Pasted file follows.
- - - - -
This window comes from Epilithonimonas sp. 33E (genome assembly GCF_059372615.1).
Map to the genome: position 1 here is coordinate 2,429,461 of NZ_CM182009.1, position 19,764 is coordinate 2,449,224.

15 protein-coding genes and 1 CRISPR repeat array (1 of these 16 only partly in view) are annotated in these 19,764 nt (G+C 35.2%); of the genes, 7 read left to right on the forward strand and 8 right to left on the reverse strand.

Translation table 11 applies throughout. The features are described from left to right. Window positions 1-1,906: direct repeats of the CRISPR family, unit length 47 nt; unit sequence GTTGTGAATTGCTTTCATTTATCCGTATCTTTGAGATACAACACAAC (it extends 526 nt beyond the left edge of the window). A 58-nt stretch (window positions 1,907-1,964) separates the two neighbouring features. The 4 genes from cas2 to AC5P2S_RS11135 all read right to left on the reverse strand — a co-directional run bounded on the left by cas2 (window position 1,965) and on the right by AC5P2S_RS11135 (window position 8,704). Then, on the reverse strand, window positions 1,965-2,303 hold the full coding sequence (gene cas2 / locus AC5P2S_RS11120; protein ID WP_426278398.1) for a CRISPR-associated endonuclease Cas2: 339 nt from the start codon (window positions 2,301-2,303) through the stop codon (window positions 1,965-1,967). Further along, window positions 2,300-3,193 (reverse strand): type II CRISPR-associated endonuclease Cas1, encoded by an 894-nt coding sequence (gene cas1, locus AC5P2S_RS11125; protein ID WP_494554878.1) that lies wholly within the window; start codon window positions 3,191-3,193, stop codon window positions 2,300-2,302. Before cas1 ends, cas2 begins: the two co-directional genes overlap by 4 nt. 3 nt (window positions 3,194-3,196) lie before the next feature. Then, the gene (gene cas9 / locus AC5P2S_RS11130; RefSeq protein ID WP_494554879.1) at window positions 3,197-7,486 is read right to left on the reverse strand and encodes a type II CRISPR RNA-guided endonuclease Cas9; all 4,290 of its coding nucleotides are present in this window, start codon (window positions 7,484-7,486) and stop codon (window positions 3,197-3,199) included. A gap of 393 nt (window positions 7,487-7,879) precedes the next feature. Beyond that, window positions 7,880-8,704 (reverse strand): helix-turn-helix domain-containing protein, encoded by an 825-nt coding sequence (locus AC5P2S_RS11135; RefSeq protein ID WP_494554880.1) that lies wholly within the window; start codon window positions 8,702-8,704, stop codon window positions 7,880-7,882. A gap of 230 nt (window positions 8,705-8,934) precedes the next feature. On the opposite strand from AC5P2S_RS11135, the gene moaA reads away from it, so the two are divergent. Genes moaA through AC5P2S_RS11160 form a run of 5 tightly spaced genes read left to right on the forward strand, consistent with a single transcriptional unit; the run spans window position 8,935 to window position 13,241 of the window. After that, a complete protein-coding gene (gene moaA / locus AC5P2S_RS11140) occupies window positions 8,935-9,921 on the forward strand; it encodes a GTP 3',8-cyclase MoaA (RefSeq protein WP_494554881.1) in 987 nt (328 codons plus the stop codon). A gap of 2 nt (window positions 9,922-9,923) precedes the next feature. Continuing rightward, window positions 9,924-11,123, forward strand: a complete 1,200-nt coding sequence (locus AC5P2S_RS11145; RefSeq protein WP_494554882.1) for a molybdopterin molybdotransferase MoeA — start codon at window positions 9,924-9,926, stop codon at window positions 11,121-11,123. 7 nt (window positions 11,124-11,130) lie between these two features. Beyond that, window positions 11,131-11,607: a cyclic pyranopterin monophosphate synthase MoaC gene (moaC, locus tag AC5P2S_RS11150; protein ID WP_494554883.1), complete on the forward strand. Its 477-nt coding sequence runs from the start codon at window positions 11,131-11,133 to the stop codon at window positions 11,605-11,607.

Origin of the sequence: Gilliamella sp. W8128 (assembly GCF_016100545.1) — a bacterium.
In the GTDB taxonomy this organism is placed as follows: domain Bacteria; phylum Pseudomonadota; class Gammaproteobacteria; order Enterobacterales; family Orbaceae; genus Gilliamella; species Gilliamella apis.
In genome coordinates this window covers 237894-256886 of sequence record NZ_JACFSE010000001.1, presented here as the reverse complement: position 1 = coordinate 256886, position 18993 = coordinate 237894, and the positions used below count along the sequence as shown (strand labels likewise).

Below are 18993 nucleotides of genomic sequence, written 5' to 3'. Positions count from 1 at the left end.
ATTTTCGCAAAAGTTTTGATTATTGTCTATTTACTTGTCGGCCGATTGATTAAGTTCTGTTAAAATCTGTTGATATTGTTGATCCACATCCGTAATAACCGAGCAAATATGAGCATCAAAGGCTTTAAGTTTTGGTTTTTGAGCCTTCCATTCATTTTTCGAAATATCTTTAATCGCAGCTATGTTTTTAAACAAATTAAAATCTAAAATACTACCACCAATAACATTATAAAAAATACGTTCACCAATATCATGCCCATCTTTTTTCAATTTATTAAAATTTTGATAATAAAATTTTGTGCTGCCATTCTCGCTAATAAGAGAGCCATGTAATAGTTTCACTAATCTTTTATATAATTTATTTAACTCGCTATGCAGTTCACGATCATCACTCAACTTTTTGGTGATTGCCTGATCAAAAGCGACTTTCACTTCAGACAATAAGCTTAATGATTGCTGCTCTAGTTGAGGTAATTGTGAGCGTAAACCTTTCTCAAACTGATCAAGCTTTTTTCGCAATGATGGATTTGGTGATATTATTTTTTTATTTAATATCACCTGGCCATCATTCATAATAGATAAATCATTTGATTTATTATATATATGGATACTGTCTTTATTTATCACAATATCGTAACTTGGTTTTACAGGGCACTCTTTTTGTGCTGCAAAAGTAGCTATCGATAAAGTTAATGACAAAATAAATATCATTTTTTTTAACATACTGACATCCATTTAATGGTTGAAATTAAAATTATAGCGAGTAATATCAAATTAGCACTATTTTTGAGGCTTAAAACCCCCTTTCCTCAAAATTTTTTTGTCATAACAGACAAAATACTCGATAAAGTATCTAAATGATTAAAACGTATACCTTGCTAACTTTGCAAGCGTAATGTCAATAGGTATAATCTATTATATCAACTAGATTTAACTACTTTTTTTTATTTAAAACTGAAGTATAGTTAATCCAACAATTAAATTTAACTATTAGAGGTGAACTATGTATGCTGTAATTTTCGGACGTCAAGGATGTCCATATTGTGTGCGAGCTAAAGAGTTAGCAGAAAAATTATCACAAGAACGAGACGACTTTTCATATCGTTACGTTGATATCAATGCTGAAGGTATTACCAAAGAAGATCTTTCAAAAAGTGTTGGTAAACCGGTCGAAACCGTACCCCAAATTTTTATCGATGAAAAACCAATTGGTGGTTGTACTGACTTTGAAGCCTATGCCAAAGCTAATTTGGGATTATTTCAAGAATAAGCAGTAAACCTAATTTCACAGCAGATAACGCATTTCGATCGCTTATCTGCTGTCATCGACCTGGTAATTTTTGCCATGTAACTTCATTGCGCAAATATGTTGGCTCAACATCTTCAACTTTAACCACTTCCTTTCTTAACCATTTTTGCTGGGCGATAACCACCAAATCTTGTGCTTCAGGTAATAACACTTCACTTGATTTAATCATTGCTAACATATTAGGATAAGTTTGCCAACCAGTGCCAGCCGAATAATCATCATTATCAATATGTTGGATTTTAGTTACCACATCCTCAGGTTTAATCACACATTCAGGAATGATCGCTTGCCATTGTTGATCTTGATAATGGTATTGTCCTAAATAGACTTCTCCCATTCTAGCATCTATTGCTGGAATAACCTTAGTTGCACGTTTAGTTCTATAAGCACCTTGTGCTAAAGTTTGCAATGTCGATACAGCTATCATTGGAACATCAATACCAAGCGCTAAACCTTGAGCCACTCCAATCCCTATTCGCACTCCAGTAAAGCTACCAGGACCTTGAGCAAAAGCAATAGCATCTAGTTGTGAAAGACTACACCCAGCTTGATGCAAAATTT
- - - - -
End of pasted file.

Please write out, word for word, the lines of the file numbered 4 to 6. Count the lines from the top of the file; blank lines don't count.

Translation table 11 applies throughout. The features are described from left to right. Window positions 1-1,906: direct repeats of the CRISPR family, unit length 47 nt; unit sequence GTTGTGAATTGCTTTCATTTATCCGTATCTTTGAGATACAACACAAC (it extends 526 nt beyond the left edge of the window). A 58-nt stretch (window positions 1,907-1,964) separates the two neighbouring features. The 4 genes from cas2 to AC5P2S_RS11135 all read right to left on the reverse strand — a co-directional run bounded on the left by cas2 (window position 1,965) and on the right by AC5P2S_RS11135 (window position 8,704). Then, on the reverse strand, window positions 1,965-2,303 hold the full coding sequence (gene cas2 / locus AC5P2S_RS11120; protein ID WP_426278398.1) for a CRISPR-associated endonuclease Cas2: 339 nt from the start codon (window positions 2,301-2,303) through the stop codon (window positions 1,965-1,967). Further along, window positions 2,300-3,193 (reverse strand): type II CRISPR-associated endonuclease Cas1, encoded by an 894-nt coding sequence (gene cas1, locus AC5P2S_RS11125; protein ID WP_494554878.1) that lies wholly within the window; start codon window positions 3,191-3,193, stop codon window positions 2,300-2,302. Before cas1 ends, cas2 begins: the two co-directional genes overlap by 4 nt. 3 nt (window positions 3,194-3,196) lie before the next feature. Then, the gene (gene cas9 / locus AC5P2S_RS11130; RefSeq protein ID WP_494554879.1) at window positions 3,197-7,486 is read right to left on the reverse strand and encodes a type II CRISPR RNA-guided endonuclease Cas9; all 4,290 of its coding nucleotides are present in this window, start codon (window positions 7,484-7,486) and stop codon (window positions 3,197-3,199) included. A gap of 393 nt (window positions 7,487-7,879) precedes the next feature. Beyond that, window positions 7,880-8,704 (reverse strand): helix-turn-helix domain-containing protein, encoded by an 825-nt coding sequence (locus AC5P2S_RS11135; RefSeq protein ID WP_494554880.1) that lies wholly within the window; start codon window positions 8,702-8,704, stop codon window positions 7,880-7,882. A gap of 230 nt (window positions 8,705-8,934) precedes the next feature. On the opposite strand from AC5P2S_RS11135, the gene moaA reads away from it, so the two are divergent. Genes moaA through AC5P2S_RS11160 form a run of 5 tightly spaced genes read left to right on the forward strand, consistent with a single transcriptional unit; the run spans window position 8,935 to window position 13,241 of the window. After that, a complete protein-coding gene (gene moaA / locus AC5P2S_RS11140) occupies window positions 8,935-9,921 on the forward strand; it encodes a GTP 3',8-cyclase MoaA (RefSeq protein WP_494554881.1) in 987 nt (328 codons plus the stop codon). A gap of 2 nt (window positions 9,922-9,923) precedes the next feature. Continuing rightward, window positions 9,924-11,123, forward strand: a complete 1,200-nt coding sequence (locus AC5P2S_RS11145; RefSeq protein WP_494554882.1) for a molybdopterin molybdotransferase MoeA — start codon at window positions 9,924-9,926, stop codon at window positions 11,121-11,123. 7 nt (window positions 11,124-11,130) lie between these two features. Beyond that, window positions 11,131-11,607: a cyclic pyranopterin monophosphate synthase MoaC gene (moaC, locus tag AC5P2S_RS11150; protein ID WP_494554883.1), complete on the forward strand. Its 477-nt coding sequence runs from the start codon at window positions 11,131-11,133 to the stop codon at window positions 11,605-11,607.

Origin of the sequence: Gilliamella sp. W8128 (assembly GCF_016100545.1) — a bacterium.
In the GTDB taxonomy this organism is placed as follows: domain Bacteria; phylum Pseudomonadota; class Gammaproteobacteria; order Enterobacterales; family Orbaceae; genus Gilliamella; species Gilliamella apis.